Seeger sang for many causes: the poor and oppressed everywhere, black and white; against Senator McCarthy, to whom he refused to name names; against Vietnam; against Iraq; and for environmentalism. During his McCarthy-enforced exile from the American mainstream, he retreated to summer camps, where he taught a generation of kids the sort of music that would inspire the nationwide folk revival that in turn inspired Bob Dylan.

He was a good man, never complacent, never cynical, unlike many carping journalists.

Liz Thomson, London N10

When world events seemed random and disjointed, I often found in Pete Seeger’s lyrics a clarity which cut to the core.

It even seemed to work in the week of his death, in the unlikely setting of sport, when Andy Flower resigned as coach from the England cricket team and Tim Flowers stood down as coach of my own team, Northampton Town.

Seán O’Donovan, London N18

Lead in petrol: it was a crime

Your article on falling crime rates ranges across a variety of possible explanations without recognising that the evidence linking lead in petrol with violent crime is compelling (“The mysterious case of why crime is falling in Britain”, 24 January).

Crime rates worldwide rose after the Second World War in line with the use of lead in petrol, which peaked at 400,000 tonnes per annum in the early 1970s. Reduction in violent crime has been observed in all developed countries studied since then, and correlates very closely with the removal of lead from petrol with a lag period of approximately 20 years.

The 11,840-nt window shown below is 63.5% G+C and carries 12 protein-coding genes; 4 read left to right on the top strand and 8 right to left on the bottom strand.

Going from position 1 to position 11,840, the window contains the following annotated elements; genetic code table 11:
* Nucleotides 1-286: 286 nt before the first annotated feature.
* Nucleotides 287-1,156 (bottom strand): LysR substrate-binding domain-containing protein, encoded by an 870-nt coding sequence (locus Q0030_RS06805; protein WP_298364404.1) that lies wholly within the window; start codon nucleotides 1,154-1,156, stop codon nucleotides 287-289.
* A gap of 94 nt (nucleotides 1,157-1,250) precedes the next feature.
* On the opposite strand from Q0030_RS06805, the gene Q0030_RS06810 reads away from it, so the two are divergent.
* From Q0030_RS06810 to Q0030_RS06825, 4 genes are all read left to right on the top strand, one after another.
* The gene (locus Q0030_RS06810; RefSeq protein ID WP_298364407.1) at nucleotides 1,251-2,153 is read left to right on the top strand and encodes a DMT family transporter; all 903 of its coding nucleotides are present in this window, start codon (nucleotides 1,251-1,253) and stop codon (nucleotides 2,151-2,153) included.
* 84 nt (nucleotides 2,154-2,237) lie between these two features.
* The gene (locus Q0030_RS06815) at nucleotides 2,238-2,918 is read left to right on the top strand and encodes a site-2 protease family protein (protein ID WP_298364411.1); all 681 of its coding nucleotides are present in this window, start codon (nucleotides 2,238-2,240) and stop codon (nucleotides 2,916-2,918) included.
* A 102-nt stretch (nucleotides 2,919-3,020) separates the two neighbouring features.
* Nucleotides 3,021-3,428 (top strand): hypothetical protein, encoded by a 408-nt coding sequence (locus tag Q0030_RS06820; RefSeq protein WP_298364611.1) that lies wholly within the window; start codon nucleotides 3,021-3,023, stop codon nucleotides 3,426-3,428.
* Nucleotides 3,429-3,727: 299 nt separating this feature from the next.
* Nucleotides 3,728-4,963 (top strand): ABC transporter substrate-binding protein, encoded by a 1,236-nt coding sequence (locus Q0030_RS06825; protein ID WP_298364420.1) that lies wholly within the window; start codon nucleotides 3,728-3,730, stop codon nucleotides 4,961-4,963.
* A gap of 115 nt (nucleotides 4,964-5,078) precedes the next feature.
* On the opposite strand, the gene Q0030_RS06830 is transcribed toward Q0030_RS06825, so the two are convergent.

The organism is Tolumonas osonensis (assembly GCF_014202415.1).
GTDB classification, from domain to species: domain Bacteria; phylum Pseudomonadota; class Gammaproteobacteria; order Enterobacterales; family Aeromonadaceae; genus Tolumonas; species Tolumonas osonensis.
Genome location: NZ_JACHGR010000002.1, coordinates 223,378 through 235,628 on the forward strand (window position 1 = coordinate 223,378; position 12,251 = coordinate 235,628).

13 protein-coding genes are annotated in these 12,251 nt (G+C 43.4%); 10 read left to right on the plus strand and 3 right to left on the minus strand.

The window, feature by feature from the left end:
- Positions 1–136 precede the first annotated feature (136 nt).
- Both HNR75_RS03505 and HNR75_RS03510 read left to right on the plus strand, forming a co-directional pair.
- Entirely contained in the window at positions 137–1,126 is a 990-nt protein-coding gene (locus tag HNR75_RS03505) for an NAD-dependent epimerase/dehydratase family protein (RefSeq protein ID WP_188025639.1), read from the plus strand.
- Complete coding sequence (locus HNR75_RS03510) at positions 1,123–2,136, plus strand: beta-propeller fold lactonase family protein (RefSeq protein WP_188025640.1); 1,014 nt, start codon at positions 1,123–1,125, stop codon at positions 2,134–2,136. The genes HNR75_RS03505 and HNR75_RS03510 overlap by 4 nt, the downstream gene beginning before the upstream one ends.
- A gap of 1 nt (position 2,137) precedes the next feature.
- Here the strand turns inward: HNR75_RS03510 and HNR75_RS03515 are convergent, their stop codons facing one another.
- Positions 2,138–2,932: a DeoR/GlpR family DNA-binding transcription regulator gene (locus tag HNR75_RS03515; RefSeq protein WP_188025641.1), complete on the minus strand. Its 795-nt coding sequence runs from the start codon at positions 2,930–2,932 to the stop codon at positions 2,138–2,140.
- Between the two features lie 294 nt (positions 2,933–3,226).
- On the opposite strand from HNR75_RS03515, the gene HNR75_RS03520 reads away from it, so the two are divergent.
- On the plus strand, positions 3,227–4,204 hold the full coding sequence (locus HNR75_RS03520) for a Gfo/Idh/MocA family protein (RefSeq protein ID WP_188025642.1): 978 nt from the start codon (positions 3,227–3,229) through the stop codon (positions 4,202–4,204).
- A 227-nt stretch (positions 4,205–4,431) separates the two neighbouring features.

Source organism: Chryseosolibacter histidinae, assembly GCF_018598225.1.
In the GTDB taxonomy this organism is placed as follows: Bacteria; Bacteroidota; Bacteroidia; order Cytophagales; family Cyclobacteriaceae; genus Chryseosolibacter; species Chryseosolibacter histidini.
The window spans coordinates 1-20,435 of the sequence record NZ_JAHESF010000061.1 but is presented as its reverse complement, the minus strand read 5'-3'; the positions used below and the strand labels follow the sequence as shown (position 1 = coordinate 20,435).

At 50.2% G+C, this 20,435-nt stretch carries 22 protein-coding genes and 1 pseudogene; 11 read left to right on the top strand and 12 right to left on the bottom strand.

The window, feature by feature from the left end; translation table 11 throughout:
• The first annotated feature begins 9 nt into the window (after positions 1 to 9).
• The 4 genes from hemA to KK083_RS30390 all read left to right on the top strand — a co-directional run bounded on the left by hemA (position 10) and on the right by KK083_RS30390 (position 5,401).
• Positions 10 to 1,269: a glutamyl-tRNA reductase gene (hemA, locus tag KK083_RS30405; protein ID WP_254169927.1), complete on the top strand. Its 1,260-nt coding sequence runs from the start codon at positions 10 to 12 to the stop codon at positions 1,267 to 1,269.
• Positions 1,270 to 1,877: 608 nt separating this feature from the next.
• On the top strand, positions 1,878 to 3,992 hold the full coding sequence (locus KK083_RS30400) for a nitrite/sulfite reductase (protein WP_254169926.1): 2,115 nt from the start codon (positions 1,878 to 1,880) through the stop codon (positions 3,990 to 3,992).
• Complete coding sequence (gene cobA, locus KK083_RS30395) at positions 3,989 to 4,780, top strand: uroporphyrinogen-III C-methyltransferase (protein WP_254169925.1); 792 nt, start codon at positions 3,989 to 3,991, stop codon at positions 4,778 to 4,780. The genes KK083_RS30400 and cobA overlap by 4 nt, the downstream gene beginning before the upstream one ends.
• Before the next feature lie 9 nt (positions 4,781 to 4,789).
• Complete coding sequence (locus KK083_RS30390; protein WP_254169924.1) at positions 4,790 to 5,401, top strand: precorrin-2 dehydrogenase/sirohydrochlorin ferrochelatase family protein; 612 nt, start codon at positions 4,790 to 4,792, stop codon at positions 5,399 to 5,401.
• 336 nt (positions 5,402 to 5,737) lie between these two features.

Thus in the US lead was removed between 1976 and 1980, and crime reductions occurred during the 1990s. Mayor Giuliani in New York was given credit for this, but in fact violent crime was falling before he took office and continued afterwards. In the UK and other EU countries lead was removed between 1985 and 1995 and we are now seeing the benefits in our own crime statistics two decades later.

Lead is a neurotoxin that exerts its maximum effects in utero and leads to disinhibited behaviour in adolescents and young adults. It explains most of the variance in violent crime since the Second World War.

Dr Robin Russell-Jones  (Chair of the Campaign for Lead Free Air, 1984-89), Stoke Poges, Buckinghamshire

View from the modern Catholic pew

What a bizarre article about Catholicism from John Walsh (4 February). He freely admits that he no longer believes in Catholicism and hasn’t practised for ages, but tries to tell us what will be found in the Catholic pews today. Maybe as a journalist he should ask believers why they are there, rather than guessing.

I go to church because I believe that God loves us and sent Jesus to save us. I am happy because Pope Francis’s appointment allows us to refocus on that eternal truth. Of course any human person or institution has many failings, but with friends and fellow travellers we can attempt to recognise where we are wrong, and move forward together in that love.